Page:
Exploring the Crypto Frontier: Robinhood’s Quest

Robinhood has been around for over a decade, and its foray into crypto isn’t necessarily new, but the company is still trying to expand its efforts there — even in groups that have typically strayed from the platform.

“I think crypto has always been made by very technical people and for technical people,” Johann Kerbrat, the general manager of crypto at Robinhood, said on the Chain Reaction podcast. “At the end of the day, I think customers, when they use crypto, they don’t really care what is the protocol under it? What is the network that you’re using? They just want the thing to work.”

While that may be true for novice crypto investors — the app has done a good job of onboarding that group by providing educational resources — but now it wants to focus on everyone, even those who do care about underlying protocols. Robinhood users can do more technical things like transfer to its crypto wallet and use “advanced charts and autotypes where you can put, for example, a stop loss,” Kerbrat said.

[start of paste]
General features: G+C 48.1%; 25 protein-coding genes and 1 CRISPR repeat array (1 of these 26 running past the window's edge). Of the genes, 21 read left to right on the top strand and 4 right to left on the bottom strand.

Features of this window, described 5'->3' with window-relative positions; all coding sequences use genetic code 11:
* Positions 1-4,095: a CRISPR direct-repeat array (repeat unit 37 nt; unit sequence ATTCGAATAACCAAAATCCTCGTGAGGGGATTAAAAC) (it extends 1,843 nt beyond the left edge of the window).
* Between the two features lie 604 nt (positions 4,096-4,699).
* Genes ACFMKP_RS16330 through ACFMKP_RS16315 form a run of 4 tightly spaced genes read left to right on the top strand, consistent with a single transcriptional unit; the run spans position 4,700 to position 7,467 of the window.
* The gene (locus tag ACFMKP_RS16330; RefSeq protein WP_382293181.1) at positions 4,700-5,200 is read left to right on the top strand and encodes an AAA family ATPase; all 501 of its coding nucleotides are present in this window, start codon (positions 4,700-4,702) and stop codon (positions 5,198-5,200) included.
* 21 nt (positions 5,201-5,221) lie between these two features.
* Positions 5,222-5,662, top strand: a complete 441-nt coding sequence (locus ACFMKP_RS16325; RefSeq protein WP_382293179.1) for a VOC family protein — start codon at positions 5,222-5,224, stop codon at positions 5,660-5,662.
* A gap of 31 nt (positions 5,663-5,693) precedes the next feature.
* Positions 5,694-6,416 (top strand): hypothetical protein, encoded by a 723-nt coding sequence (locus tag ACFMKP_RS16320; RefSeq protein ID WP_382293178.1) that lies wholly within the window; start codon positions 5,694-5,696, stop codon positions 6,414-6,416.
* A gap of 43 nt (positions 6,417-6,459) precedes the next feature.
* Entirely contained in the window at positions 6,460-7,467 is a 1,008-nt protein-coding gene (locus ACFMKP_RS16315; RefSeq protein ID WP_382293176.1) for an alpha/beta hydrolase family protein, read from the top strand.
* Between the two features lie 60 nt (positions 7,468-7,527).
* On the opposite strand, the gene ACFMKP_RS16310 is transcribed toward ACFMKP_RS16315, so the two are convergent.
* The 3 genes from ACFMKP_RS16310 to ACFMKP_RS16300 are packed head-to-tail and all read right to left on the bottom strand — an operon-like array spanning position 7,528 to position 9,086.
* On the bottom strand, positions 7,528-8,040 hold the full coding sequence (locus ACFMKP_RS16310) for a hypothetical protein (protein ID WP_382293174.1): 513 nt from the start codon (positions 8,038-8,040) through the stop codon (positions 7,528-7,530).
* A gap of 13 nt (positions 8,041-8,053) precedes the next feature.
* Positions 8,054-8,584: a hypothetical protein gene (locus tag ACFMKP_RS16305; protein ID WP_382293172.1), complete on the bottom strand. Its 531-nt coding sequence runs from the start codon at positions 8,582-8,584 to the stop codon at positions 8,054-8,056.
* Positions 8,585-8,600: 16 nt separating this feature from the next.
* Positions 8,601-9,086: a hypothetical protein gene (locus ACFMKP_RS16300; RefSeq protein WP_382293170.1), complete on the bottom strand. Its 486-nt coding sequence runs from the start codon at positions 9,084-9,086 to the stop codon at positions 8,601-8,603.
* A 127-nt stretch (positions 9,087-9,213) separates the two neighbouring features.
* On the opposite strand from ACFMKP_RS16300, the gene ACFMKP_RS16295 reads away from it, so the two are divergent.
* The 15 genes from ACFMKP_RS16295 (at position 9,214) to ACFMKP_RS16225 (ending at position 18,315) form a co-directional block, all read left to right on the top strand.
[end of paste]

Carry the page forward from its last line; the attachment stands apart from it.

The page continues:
The platform might not be as highly technical as one that’s crypto-focused, Robinhood is doing research to understand what customers want and are missing.

But even though there are plans for growth, Robinhood has seemingly been wavering on its stance in the digital asset space. In June, the app chose to limit the trading and holding of certain cryptocurrencies for U.S. customers, at a time when the U.S. government was cracking down on big industry exchanges like Binance and Coinbase. With that said, the platform still has 14 cryptocurrencies and one stablecoin, USDC, available for users to buy and sell.

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